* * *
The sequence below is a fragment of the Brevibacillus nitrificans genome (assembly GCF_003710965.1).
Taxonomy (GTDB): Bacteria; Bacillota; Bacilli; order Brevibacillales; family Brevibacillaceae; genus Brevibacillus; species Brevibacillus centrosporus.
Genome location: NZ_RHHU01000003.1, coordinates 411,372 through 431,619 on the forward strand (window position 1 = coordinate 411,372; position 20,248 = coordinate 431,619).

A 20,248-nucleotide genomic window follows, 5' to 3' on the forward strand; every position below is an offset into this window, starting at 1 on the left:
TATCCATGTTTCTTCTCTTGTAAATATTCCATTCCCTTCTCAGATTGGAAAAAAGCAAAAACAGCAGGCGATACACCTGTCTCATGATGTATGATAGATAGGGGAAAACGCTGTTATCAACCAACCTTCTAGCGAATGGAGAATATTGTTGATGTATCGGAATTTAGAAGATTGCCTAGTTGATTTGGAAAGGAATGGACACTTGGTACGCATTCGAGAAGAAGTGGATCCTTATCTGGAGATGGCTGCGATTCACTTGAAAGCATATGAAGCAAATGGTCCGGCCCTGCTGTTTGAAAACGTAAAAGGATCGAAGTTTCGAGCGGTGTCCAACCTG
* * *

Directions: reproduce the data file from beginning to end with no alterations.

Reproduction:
The sequence below is a fragment of the Brevibacillus nitrificans genome (assembly GCF_003710965.1).
Taxonomy (GTDB): Bacteria; Bacillota; Bacilli; order Brevibacillales; family Brevibacillaceae; genus Brevibacillus; species Brevibacillus centrosporus.
Genome location: NZ_RHHU01000003.1, coordinates 411,372 through 431,619 on the forward strand (window position 1 = coordinate 411,372; position 20,248 = coordinate 431,619).

A 20,248-nucleotide genomic window follows, 5' to 3' on the forward strand; every position below is an offset into this window, starting at 1 on the left:
TATCCATGTTTCTTCTCTTGTAAATATTCCATTCCCTTCTCAGATTGGAAAAAAGCAAAAACAGCAGGCGATACACCTGTCTCATGATGTATGATAGATAGGGGAAAACGCTGTTATCAACCAACCTTCTAGCGAATGGAGAATATTGTTGATGTATCGGAATTTAGAAGATTGCCTAGTTGATTTGGAAAGGAATGGACACTTGGTACGCATTCGAGAAGAAGTGGATCCTTATCTGGAGATGGCTGCGATTCACTTGAAAGCATATGAAGCAAATGGTCCGGCCCTGCTGTTTGAAAACGTAAAAGGATCGAAGTTTCGAGCGGTGTCCAACCTG